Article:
A National Consultative Dialogue aimed at identifying a more responsible and sustainable means of exploiting mineral resources on small scale level has ended in Accra with a call on stakeholders to eschew partisanship.
President Nana Addo Dankwa Akufo-Addo who opened the two day event noted the need for discussions on the subject matter to be devoid of the usual parochial partisan interests for the good of the country.
According to him “mining can create jobs, generate wealth and improve and livelihoods but cannot be allowed to destroy the environment that produces the riches” hence the need to adopt a national consensus on mining on the country’s lands.
“We cannot have one part of the political divide campaigning for galamsay in the bush and the other waging an official fight against galamsay in the open” President Akufo-Addo stated.
He challenged participants to be candid with their thoughts for a broad- based national consensus to help stamp out the peril of illegal mining in the country saying “Some subjects simply cannot be part of our everyday politicking’’.
The President during his second term inaugural address on 7th January this year called for an urgent national conversation to end the menace of illegal mining popularly referred to as galamsay which has destroyed several water bodies and the nation’s vegetation cover.
The national consultative dialogue by the Lands and Natural Resources ministry headed Samuel Abdulai Jinapor as Minister within two months after assuming office was a direct respond to the President’s directive whilst drawing lessons from the past four years efforts for an enhanced strategy to curb the threat.
“We want to build on the modest progress made in my first term. We want to learn from our shortcomings, and receive productive inputs from this forum for purposes of enhancing the regulation of the sector. Out of this maiden consultative dialogue, I hope we will build a national consensus around a national policy on small scale mining, that promotes a responsible, viable, environmentally sustainable small-scale mining industry, which has discarded the use of mercury, chanfans and excavators, which has barred the involvement of foreign nationals, and which has rejected the destruction of our forests, environment and water bodies” the President told the forum.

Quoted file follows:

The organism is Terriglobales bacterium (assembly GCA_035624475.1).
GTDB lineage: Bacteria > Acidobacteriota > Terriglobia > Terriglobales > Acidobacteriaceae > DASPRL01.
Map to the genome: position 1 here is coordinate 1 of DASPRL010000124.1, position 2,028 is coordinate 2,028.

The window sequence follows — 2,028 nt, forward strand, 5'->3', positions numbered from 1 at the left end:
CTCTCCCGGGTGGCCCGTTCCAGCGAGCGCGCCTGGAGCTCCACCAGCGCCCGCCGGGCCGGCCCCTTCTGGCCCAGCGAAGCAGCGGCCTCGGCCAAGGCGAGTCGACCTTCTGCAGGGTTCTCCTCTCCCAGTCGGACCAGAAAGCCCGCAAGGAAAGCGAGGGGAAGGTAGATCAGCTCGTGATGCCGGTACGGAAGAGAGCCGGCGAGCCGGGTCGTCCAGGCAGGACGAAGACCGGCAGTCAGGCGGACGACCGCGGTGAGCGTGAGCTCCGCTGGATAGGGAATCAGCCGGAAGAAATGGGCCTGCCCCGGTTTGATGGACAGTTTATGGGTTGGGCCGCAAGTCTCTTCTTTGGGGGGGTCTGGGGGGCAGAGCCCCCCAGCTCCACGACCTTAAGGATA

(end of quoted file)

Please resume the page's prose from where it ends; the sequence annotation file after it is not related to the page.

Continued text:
The Minister, Samuel Abu Jinapor assured that whatever outcome the forum will, his ministry will employ and all hands on deck approach in implementing the recommendations dispassionately to help sanitize the mining sector.
“We will require a holistic honest national effort anchored on the integrity of action. We will require a candid collaborative and collective action.”
“Whatever sets of measures that will emanate from the deliberations over the next two days, if approved by the government will be implemented diligently,” Mr. Jinapor assured.
Managing Director of AngloGold Ashanti, Eric Asubonteng called for locally centered and sustainable measures to be followed in order to win the fight.
Director Finance, Ghana National Association of Small Scale Miners, Francis Opoku on his part urged the need for the enforcement of regulations that ensured that standards are followed by operators in the mining sector.
The two day national dialogue was on the theme: “Sustainable Small Scale Mining for National Development”. Participants to the two day event include mining experts, small scale miners association, Coalition of Civil Society Against illegal mining, traditional rulers, politicians, academia among others.